For healthy profits, take the pulse of markets with technical analysis

I MAKE close to 100 per cent of my trading and investing decisions using technical analysis, which is the study of price action itself – through charts or quantitative techniques – in preference to the study of underlying economic and financial factors, which ultimately drive prices in the longer-term.

A technical analyst is in some ways like a doctor, taking the “pulse” of the financial instrument, conducting other tests, comparing the data to data obtained at different times from that or other financial instruments and drawing conclusions about the “health” of the financial instrument. Technical analysis is based on a series of assumptions about market behaviour which include the following:

1) Price action discounts fundamental data – in other words price action should reflect the shifts in supply and demand for an instrument which are based on fundamentals.

2) Prices move in trends – despite some academic debate suggesting most price movement is random.

3) History repeating itself – this is partly because human reactions to price movement tend to be constant.

Investors and traders are prone to making incorrect decisions due to the impact of emotions such as fear and greed. They tend to cycle from euphoria to capitulation and back on all timeframes. Their buying and selling behaviour while riding this emotional roller coaster leaves tracks on the price charts. Technical analysis, as well as identifying which of those tracks have predictive value, can also help define simple guidelines and algorithms to avoid falling prey to the impact of such emotions.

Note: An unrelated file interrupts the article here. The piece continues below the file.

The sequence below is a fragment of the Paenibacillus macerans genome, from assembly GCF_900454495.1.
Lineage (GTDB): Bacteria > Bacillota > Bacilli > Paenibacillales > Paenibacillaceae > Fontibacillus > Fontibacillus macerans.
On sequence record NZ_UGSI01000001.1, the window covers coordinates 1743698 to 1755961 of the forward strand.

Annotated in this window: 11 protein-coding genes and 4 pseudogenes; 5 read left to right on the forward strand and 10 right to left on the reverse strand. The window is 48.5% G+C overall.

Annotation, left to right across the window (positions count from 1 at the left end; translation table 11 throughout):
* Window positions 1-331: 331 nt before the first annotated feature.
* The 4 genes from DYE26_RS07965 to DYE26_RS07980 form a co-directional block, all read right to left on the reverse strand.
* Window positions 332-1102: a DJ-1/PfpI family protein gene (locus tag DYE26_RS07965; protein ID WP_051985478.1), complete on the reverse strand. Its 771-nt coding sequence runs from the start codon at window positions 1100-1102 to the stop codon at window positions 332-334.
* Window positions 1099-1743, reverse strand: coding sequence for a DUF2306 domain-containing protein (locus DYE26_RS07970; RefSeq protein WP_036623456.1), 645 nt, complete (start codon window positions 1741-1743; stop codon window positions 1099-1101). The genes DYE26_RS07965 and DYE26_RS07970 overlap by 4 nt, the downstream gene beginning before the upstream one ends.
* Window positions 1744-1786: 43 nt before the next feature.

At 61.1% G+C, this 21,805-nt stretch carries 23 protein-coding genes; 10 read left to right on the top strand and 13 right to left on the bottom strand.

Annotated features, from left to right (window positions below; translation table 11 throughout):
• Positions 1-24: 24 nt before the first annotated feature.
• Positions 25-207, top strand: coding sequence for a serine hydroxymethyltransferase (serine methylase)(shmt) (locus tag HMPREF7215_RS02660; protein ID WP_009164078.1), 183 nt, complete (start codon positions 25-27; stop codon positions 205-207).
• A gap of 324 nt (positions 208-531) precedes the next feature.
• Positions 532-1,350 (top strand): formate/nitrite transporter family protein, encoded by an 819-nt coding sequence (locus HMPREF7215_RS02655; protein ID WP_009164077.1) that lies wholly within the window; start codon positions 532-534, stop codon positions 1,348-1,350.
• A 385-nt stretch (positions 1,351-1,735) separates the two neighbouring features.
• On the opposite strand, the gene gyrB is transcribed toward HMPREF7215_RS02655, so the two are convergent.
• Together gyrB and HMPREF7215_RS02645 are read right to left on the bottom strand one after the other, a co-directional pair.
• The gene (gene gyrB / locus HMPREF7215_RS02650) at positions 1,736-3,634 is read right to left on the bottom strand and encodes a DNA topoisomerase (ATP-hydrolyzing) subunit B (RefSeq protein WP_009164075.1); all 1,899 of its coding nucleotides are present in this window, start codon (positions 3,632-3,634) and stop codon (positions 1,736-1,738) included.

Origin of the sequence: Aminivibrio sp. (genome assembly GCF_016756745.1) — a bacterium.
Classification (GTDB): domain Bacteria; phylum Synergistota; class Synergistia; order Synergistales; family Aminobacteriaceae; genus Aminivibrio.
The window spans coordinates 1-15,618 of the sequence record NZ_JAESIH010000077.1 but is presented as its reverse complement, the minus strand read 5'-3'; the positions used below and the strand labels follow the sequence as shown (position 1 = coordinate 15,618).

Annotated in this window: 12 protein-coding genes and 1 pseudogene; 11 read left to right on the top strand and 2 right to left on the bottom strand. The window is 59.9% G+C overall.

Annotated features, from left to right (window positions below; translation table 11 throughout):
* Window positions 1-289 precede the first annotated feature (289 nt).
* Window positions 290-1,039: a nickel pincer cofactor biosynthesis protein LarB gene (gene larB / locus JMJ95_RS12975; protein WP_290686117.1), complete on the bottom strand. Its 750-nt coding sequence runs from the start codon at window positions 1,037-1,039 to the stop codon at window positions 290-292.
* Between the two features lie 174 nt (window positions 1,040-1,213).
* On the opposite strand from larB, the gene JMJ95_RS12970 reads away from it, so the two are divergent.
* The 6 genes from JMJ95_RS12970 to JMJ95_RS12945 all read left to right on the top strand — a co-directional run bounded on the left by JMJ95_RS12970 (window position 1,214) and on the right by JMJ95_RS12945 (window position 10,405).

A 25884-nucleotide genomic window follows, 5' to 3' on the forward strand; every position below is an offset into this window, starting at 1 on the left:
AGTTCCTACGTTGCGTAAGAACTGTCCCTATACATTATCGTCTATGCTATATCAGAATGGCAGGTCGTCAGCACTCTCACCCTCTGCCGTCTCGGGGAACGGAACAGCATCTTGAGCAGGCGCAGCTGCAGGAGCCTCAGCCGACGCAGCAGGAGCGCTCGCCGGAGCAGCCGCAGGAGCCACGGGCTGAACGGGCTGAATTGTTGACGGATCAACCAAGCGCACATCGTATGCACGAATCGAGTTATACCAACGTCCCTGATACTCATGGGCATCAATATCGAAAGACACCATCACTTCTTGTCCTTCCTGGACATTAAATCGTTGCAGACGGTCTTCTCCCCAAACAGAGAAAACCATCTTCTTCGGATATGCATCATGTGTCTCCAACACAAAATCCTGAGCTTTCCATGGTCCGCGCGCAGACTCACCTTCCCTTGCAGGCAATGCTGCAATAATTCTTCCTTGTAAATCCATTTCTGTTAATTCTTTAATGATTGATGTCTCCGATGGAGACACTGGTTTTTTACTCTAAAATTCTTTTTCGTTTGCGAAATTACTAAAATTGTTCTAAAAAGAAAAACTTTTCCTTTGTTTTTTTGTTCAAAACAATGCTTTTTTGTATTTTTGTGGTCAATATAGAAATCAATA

Various published research documents looking at trading off daily charts suggest that there is an edge in respecting the location of price versus the 200 day exponential moving average: not going long if price is below it, not going short if price is above it. A simple algorithm such as that can prevent panic selling after a pullback in a bull market or greedy buying in the middle of a bear market.

The tools available to the technical analyst are many and varied, and an experienced analyst will tend to focus on quite a small number that match their trading objectives and style. For instance, for trades held more than one day a strategy I like is momentum based, which means I use various technical analysis filters to help identify instruments which are trending and outperforming (for longs) or underperforming (for shorts) a benchmark index. For day trading I like approaches which have a proven statistical edge, for instance the tendency for US indices to come back to touch yesterday’s close after opening away from it.

Traders and investors have a choice as to how much they use technical analysis, from a lot to a little. Clearly I am at one extreme of the scale. But even long only fund managers who have their own bespoke methods of searching for value using fundamental analysis are quite likely to consult a chart these days before embarking on a buy programme. Why buy now if the instrument is in a powerful downtrend? Yes, you can time the market!

For those who are interested in exploring these areas more, here are some routes in. For the investor, a great introductory book is The Visual Investor by John Murphy. For the more active trader, excellent start points are Trading for a Living by Alexander Elder, and How Markets Really Work by Larry Connors, Conor Sen and Connors Research Group. For those interested in obtaining a professional qualification in technical analysis visit

Malcolm Pryor is a qualified technical analyst, a trading coach and an author. Visit and Follow Malcolm on Twitter: @pryormalcolm